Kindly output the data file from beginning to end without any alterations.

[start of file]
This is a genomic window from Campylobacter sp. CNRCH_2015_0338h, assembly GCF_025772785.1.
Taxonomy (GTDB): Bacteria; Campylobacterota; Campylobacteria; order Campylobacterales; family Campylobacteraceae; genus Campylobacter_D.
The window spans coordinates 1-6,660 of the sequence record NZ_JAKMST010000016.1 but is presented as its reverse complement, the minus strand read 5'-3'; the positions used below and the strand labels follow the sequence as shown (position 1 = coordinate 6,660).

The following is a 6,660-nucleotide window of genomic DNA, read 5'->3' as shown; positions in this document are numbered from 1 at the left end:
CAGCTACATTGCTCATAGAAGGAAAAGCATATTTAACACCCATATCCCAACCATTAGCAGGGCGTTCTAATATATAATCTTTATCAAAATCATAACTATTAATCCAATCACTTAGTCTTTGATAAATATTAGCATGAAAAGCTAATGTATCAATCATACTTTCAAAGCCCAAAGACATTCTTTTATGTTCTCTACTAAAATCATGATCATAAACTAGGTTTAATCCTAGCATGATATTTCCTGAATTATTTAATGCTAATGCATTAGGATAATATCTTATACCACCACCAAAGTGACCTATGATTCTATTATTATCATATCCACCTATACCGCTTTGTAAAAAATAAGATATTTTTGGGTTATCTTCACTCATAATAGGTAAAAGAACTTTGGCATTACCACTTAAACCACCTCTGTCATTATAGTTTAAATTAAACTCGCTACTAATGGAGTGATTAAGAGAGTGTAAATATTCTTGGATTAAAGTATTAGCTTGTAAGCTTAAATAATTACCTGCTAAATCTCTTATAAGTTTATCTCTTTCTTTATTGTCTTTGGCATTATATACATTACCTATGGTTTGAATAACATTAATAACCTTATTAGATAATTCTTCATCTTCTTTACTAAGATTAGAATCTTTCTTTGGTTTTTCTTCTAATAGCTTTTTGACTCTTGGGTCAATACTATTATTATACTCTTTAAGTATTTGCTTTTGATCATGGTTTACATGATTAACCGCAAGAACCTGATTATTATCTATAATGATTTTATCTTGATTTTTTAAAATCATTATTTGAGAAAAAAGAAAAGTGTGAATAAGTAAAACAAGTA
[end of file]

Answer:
This is a genomic window from Campylobacter sp. CNRCH_2015_0338h, assembly GCF_025772785.1.
Taxonomy (GTDB): Bacteria; Campylobacterota; Campylobacteria; order Campylobacterales; family Campylobacteraceae; genus Campylobacter_D.
The window spans coordinates 1-6,660 of the sequence record NZ_JAKMST010000016.1 but is presented as its reverse complement, the minus strand read 5'-3'; the positions used below and the strand labels follow the sequence as shown (position 1 = coordinate 6,660).

The following is a 6,660-nucleotide window of genomic DNA, read 5'->3' as shown; positions in this document are numbered from 1 at the left end:
CAGCTACATTGCTCATAGAAGGAAAAGCATATTTAACACCCATATCCCAACCATTAGCAGGGCGTTCTAATATATAATCTTTATCAAAATCATAACTATTAATCCAATCACTTAGTCTTTGATAAATATTAGCATGAAAAGCTAATGTATCAATCATACTTTCAAAGCCCAAAGACATTCTTTTATGTTCTCTACTAAAATCATGATCATAAACTAGGTTTAATCCTAGCATGATATTTCCTGAATTATTTAATGCTAATGCATTAGGATAATATCTTATACCACCACCAAAGTGACCTATGATTCTATTATTATCATATCCACCTATACCGCTTTGTAAAAAATAAGATATTTTTGGGTTATCTTCACTCATAATAGGTAAAAGAACTTTGGCATTACCACTTAAACCACCTCTGTCATTATAGTTTAAATTAAACTCGCTACTAATGGAGTGATTAAGAGAGTGTAAATATTCTTGGATTAAAGTATTAGCTTGTAAGCTTAAATAATTACCTGCTAAATCTCTTATAAGTTTATCTCTTTCTTTATTGTCTTTGGCATTATATACATTACCTATGGTTTGAATAACATTAATAACCTTATTAGATAATTCTTCATCTTCTTTACTAAGATTAGAATCTTTCTTTGGTTTTTCTTCTAATAGCTTTTTGACTCTTGGGTCAATACTATTATTATACTCTTTAAGTATTTGCTTTTGATCATGGTTTACATGATTAACCGCAAGAACCTGATTATTATCTATAATGATTTTATCTTGATTTTTTAAAATCATTATTTGAGAAAAAAGAAAAGTGTGAATAAGTAAAACAAGTA